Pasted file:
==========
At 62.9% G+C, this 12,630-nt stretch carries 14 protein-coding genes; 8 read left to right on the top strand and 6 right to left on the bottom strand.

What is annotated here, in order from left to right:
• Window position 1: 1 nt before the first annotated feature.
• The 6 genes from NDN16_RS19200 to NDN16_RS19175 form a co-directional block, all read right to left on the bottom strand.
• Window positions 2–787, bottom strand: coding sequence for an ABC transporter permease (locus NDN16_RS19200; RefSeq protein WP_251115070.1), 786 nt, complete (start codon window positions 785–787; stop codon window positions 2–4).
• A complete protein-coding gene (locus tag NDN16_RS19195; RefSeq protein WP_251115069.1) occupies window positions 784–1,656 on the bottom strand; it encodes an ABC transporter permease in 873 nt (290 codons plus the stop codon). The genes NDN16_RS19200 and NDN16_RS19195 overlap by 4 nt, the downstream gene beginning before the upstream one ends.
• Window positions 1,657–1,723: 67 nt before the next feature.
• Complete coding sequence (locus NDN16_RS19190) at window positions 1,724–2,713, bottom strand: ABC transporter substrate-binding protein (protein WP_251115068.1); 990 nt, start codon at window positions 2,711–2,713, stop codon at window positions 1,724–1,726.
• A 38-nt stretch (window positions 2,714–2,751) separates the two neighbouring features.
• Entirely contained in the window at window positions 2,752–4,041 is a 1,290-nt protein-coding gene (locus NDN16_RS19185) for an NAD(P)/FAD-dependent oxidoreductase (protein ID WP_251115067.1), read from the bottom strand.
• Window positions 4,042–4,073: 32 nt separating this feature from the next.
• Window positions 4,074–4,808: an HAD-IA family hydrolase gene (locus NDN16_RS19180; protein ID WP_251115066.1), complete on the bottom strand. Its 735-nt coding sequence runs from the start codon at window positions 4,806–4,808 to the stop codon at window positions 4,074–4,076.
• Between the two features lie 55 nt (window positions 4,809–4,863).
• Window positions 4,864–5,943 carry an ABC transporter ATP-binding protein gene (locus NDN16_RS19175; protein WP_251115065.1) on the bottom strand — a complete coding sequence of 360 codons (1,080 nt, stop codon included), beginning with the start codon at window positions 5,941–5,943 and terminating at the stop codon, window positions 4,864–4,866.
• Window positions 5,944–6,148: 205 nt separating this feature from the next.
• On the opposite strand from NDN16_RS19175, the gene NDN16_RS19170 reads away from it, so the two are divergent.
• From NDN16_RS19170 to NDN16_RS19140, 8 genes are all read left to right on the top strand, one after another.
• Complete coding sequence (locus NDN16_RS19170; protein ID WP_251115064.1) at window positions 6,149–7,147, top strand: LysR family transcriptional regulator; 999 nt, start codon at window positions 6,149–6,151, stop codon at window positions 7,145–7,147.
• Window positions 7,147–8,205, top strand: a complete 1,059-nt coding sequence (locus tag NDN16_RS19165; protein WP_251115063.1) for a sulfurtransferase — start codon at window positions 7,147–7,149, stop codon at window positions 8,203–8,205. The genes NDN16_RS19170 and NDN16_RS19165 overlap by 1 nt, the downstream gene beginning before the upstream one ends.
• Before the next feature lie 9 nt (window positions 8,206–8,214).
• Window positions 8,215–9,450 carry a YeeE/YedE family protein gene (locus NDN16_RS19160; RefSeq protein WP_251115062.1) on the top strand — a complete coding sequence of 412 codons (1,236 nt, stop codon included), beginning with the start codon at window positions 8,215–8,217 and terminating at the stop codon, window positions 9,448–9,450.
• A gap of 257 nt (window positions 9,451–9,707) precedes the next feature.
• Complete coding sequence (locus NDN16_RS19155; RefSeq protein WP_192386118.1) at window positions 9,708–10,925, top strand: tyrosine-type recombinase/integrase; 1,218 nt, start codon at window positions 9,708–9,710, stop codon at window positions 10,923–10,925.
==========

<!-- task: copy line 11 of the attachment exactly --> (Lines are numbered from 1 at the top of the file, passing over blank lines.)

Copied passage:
• Window positions 4,042–4,073: 32 nt separating this feature from the next.